Saddle Lake Cree Nation confirms existence of unreported mass grave
“We don’t know the exact amount yet because we’re still sifting through all the burial records.”
A new report from the Saddle Lake Cree Nation-based Acimowin Opaspiw Society non-profit says it’s found evidence of “undocumented mass graves” at the former site of Blue Quills Indian Residential School.
The report, which was released Jan. 24, found that the majority of the student deaths occurred as a result of tuberculosis contracted from unpasteurized raw cow milk the students were given to drink.
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One of the mass graves was accidentally uncovered in 2004. It took until 2022 to confirm it was an unmarked grave through ground penetrating radar, the report notes, adding that there are suspected to be two others.
The Blue Quills school moved three times over the duration of its existence. From 1890 to 1898 it was located in Lac La Biche, from 1898 to 1932 it was on Saddle Lake Cree nation, and then from 1932 to 1970 it operated out of St. Paul County.
AOS executive director Leah Redcrow’s family has a long history with the school, as outlined in the report’s preface. Three generations of her family were imprisoned at the school at each of its locations, starting with her great grandfather Edward Redcrow in Lac La Biche.
Her grandparents, Stanley and Ruby Redcrow were married at the Saddle Lake location in 1928, and then her parents, Alex and Sheila Redcrow wed in St. Paul in 1974, after her grandfather had taken over administration of the school.
She said prior to the summer of 2021, when members started inquiring about unmarked graves, she had no idea there was a residential school on reserve, which included the Sacred Heart Cemetery.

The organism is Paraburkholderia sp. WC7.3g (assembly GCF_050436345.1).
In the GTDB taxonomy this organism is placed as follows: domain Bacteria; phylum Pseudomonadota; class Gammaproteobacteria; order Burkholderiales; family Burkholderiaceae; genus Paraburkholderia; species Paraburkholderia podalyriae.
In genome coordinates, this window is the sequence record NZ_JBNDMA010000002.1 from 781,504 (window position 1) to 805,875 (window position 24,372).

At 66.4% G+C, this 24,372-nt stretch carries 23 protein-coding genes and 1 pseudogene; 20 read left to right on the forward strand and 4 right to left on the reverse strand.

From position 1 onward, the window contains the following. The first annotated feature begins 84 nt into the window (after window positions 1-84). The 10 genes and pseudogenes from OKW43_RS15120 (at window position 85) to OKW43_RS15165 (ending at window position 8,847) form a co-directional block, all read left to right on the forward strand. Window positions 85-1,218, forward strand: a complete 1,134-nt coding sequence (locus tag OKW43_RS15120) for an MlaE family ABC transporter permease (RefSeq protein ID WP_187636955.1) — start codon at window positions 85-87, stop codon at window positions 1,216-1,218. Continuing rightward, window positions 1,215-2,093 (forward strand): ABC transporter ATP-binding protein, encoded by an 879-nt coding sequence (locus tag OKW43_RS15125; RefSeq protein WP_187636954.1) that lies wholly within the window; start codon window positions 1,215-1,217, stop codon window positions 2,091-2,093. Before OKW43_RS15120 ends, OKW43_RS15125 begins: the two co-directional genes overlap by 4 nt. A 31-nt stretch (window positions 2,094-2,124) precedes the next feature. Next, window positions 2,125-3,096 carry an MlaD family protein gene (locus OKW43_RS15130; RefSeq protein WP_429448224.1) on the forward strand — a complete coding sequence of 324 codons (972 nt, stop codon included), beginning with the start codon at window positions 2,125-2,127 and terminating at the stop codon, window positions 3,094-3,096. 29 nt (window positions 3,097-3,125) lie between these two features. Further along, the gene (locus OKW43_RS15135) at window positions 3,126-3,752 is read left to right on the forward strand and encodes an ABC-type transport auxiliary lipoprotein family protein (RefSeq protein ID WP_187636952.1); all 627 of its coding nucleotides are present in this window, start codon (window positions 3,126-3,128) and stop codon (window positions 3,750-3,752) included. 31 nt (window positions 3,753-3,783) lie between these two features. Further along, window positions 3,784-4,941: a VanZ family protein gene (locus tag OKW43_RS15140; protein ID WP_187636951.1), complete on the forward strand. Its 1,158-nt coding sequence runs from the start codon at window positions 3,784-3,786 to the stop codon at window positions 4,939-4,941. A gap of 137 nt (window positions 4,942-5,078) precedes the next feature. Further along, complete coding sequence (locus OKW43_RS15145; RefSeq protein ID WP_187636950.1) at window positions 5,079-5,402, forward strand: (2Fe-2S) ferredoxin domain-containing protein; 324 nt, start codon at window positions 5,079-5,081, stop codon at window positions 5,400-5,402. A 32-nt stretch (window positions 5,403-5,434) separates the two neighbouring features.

“Once I found out there was an actual residential school there, we got more disclosures from our community members about them finding body parts of children while excavating, because it’s used as a graveyard still,” Redcrow said.
The residential school on reserve was essentially a Catholic colony, with its own church, sawmill and rectory, in addition to the cemetery, she explained.
She said they are mass graves, rather than unmarked graves, because there are multiple people buried in one grave.
“There’s a bunch of clandestine graves of children,” said Redcrow. “We don’t know the exact amount yet because we’re still sifting through all the burial records.”
The grave that’s been uncovered is located about 200 metres north of the school grounds, she added.
Even when the school moved to St. Paul, the dead children would be transferred back to the reserve, without their parents’ knowledge.
The Archdiocese of St. Paul provided AOS with its documents from the residential school, which is how they were able to determine the cause of death, Redcrow said.
She said these children entered the school with a clean bill of health, according to to the records, and then would contract TB within a month.
“We discovered that the cause of that would be drinking unpasteurized raw milk from cattle. It’s quite dangerous to drink unpasteurized milk, because none of the bacteria is killed in the milk. The cattle were also not being tested for tuberculosis or any other diseases, and the children were required to drink three glasses of milk a day with their meal,” Redcrow explained.
She said AOS and the Archdiocese have collaborated closely to get an accurate picture of what occurred at Blue Quills.
“Without them, we would just be like everybody else and we would be totally lost. We wouldn’t have known who died. We wouldn’t have had a clue who any of these children’s bodies are that we’re finding in our cemetery,” Redcrow said, referring to the Archdiocese’s documentation as the “most vital piece of the investigation.”
She said collaborating with Church officials is an example of what reconciliation looks like in practice.
“The people who are there today are not responsible. It’s the people who are alive at that time period who are responsible, and they’re dead,” Redcrow said.
Originally published in Alberta Native News